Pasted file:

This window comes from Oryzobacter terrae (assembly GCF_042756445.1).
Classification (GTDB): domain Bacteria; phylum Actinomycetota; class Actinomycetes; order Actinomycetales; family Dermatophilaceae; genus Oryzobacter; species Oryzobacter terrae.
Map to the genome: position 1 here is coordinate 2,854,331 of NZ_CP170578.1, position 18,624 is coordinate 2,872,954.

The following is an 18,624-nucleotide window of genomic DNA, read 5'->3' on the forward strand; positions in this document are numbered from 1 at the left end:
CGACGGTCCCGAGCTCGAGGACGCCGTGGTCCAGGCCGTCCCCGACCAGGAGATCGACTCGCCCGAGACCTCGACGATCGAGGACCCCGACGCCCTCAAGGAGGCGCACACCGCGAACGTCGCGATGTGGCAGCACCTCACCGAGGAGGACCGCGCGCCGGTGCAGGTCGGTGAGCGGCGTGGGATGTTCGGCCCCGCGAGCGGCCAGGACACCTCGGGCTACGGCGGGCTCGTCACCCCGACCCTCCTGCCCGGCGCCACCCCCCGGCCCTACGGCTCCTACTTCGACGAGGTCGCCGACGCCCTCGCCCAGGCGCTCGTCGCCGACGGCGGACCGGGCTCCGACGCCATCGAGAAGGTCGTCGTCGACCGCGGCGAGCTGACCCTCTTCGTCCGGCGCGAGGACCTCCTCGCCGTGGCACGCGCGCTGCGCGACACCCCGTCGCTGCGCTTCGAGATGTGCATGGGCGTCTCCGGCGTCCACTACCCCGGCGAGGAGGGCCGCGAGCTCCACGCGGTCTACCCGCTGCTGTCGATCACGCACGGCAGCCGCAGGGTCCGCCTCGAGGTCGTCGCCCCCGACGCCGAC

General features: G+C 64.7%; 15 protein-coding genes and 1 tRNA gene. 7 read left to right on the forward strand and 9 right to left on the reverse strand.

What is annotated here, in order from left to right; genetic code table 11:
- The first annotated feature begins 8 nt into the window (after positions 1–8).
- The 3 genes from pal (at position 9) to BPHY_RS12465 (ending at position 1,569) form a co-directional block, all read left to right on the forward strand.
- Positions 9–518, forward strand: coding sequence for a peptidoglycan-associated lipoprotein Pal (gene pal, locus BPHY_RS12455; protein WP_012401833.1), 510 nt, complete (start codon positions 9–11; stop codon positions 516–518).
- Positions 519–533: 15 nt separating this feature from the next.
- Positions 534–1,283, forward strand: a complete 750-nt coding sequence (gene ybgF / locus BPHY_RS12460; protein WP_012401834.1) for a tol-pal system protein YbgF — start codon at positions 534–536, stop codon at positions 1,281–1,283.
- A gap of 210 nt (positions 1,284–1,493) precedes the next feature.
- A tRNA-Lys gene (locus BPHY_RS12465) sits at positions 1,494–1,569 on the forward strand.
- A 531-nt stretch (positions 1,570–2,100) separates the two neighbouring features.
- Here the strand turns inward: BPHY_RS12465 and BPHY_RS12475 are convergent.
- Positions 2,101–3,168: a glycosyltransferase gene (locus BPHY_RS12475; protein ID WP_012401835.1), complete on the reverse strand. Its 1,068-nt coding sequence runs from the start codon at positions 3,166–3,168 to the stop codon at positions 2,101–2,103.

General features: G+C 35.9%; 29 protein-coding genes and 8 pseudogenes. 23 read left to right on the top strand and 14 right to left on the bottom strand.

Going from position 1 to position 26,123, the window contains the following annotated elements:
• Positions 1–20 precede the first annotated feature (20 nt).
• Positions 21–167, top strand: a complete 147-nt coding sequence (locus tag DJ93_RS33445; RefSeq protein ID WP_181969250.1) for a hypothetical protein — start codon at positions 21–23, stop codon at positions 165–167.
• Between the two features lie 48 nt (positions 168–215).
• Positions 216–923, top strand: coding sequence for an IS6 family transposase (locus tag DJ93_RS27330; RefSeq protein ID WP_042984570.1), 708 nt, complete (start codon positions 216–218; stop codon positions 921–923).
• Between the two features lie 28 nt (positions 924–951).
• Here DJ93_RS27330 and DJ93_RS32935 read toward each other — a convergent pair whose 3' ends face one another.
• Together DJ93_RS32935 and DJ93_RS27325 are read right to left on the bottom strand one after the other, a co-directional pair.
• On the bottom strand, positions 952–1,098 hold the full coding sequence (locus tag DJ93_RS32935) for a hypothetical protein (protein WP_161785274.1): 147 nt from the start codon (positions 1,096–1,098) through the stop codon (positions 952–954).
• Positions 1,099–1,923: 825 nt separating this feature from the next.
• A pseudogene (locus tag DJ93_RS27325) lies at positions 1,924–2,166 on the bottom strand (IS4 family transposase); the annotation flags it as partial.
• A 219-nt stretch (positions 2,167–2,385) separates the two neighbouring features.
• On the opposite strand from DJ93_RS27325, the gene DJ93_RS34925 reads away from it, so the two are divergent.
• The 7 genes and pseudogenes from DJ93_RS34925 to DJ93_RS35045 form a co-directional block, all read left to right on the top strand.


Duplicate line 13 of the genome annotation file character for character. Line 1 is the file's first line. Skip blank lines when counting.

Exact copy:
- A gap of 210 nt (positions 1,284–1,493) precedes the next feature.